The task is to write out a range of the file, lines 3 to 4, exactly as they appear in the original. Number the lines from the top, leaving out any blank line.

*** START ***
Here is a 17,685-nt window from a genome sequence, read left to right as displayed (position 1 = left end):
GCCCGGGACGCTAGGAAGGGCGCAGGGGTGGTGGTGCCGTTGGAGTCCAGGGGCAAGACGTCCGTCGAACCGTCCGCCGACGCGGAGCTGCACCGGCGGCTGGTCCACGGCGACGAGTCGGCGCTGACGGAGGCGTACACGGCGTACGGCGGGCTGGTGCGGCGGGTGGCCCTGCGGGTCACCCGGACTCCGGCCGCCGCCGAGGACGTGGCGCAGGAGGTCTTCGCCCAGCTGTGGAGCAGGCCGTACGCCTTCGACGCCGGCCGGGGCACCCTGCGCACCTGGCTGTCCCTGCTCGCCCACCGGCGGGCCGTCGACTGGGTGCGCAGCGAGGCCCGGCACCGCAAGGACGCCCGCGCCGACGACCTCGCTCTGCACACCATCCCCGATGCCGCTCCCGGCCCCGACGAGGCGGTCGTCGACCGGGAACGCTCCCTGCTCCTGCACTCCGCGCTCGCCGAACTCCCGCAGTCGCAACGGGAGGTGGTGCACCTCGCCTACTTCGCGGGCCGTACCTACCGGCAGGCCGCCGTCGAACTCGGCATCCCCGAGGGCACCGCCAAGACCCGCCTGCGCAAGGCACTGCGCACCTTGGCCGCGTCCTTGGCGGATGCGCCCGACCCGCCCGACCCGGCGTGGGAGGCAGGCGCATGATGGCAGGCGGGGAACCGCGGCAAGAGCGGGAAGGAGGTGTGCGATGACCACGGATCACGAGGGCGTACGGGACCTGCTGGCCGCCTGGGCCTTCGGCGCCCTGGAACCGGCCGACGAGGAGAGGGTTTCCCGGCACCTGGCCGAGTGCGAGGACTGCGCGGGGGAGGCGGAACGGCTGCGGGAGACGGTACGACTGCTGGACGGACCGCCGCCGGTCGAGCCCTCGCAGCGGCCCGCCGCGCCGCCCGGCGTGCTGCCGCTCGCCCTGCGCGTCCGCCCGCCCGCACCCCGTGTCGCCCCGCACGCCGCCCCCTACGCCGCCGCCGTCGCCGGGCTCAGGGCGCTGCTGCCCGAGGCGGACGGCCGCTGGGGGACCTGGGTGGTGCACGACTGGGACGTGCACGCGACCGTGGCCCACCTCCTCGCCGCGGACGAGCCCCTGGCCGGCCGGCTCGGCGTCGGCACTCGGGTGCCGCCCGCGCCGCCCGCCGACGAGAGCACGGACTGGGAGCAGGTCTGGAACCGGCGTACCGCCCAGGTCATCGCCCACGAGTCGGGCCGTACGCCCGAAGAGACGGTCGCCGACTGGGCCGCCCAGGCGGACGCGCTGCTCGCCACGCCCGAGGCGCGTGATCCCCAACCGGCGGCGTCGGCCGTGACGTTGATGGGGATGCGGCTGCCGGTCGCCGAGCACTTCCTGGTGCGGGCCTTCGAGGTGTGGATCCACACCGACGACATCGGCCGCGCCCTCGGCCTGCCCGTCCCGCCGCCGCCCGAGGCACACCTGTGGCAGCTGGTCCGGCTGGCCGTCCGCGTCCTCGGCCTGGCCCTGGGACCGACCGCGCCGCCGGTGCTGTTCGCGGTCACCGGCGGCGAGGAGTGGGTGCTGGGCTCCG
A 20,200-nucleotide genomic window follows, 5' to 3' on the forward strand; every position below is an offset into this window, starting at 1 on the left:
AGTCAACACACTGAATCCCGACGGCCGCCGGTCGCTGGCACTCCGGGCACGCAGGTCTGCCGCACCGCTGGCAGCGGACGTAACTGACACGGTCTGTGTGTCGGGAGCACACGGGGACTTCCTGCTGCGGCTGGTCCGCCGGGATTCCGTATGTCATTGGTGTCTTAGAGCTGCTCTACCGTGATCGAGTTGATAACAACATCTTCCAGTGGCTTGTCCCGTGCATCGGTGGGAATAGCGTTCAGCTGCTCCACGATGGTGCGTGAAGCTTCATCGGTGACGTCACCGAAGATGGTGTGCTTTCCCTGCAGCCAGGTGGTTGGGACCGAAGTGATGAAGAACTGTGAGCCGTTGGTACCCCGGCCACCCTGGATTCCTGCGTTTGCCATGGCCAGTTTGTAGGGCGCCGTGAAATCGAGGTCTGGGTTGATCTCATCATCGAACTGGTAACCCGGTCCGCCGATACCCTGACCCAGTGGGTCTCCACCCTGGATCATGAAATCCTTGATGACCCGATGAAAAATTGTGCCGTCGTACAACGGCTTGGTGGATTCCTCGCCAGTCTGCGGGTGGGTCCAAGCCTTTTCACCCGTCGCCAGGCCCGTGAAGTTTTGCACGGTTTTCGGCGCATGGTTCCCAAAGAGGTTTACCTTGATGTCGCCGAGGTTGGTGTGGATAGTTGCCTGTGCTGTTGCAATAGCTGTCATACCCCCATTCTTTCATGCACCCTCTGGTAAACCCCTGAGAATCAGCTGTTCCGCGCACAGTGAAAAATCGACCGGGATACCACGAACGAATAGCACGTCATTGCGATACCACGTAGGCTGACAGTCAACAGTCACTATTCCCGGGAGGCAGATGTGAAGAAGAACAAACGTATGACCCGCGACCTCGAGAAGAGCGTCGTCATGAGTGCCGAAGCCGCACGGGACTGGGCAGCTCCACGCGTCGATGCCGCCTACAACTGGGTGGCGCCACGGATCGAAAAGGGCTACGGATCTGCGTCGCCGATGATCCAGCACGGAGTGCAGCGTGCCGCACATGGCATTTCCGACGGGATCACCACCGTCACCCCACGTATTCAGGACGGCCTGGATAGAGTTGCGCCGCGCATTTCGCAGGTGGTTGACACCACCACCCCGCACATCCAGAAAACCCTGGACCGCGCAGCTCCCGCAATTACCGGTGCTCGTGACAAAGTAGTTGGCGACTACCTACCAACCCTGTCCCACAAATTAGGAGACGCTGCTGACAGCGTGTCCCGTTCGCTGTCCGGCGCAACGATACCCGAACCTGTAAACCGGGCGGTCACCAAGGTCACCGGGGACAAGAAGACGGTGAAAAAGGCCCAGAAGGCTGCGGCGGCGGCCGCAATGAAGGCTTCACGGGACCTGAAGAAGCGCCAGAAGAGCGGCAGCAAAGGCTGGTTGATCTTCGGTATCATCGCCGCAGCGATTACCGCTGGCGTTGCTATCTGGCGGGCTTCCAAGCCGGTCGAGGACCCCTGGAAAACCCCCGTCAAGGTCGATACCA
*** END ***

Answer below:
A 20,200-nucleotide genomic window follows, 5' to 3' on the forward strand; every position below is an offset into this window, starting at 1 on the left:
AGTCAACACACTGAATCCCGACGGCCGCCGGTCGCTGGCACTCCGGGCACGCAGGTCTGCCGCACCGCTGGCAGCGGACGTAACTGACACGGTCTGTGTGTCGGGAGCACACGGGGACTTCCTGCTGCGGCTGGTCCGCCGGGATTCCGTATGTCATTGGTGTCTTAGAGCTGCTCTACCGTGATCGAGTTGATAACAACATCTTCCAGTGGCTTGTCCCGTGCATCGGTGGGAATAGCGTTCAGCTGCTCCACGATGGTGCGTGAAGCTTCATCGGTGACGTCACCGAAGATGGTGTGCTTTCCCTGCAGCCAGGTGGTTGGGACCGAAGTGATGAAGAACTGTGAGCCGTTGGTACCCCGGCCACCCTGGATTCCTGCGTTTGCCATGGCCAGTTTGTAGGGCGCCGTGAAATCGAGGTCTGGGTTGATCTCATCATCGAACTGGTAACCCGGTCCGCCGATACCCTGACCCAGTGGGTCTCCACCCTGGATCATGAAATCCTTGATGACCCGATGAAAAATTGTGCCGTCGTACAACGGCTTGGTGGATTCCTCGCCAGTCTGCGGGTGGGTCCAAGCCTTTTCACCCGTCGCCAGGCCCGTGAAGTTTTGCACGGTTTTCGGCGCATGGTTCCCAAAGAGGTTTACCTTGATGTCGCCGAGGTTGGTGTGGATAGTTGCCTGTGCTGTTGCAATAGCTGTCATACCCCCATTCTTTCATGCACCCTCTGGTAAACCCCTGAGAATCAGCTGTTCCGCGCACAGTGAAAAATCGACCGGGATACCACGAACGAATAGCACGTCATTGCGATACCACGTAGGCTGACAGTCAACAGTCACTATTCCCGGGAGGCAGATGTGAAGAAGAACAAACGTATGACCCGCGACCTCGAGAAGAGCGTCGTCATGAGTGCCGAAGCCGCACGGGACTGGGCAGCTCCACGCGTCGATGCCGCCTACAACTGGGTGGCGCCACGGATCGAAAAGGGCTACGGATCTGCGTCGCCGATGATCCAGCACGGAGTGCAGCGTGCCGCACATGGCATTTCCGACGGGATCACCACCGTCACCCCACGTATTCAGGACGGCCTGGATAGAGTTGCGCCGCGCATTTCGCAGGTGGTTGACACCACCACCCCGCACATCCAGAAAACCCTGGACCGCGCAGCTCCCGCAATTACCGGTGCTCGTGACAAAGTAGTTGGCGACTACCTACCAACCCTGTCCCACAAATTAGGAGACGCTGCTGACAGCGTGTCCCGTTCGCTGTCCGGCGCAACGATACCCGAACCTGTAAACCGGGCGGTCACCAAGGTCACCGGGGACAAGAAGACGGTGAAAAAGGCCCAGAAGGCTGCGGCGGCGGCCGCAATGAAGGCTTCACGGGACCTGAAGAAGCGCCAGAAGAGCGGCAGCAAAGGCTGGTTGATCTTCGGTATCATCGCCGCAGCGATTACCGCTGGCGTTGCTATCTGGCGGGCTTCCAAGCCGGTCGAGGACCCCTGGAAAACCCCCGTCAAGGTCGATACCA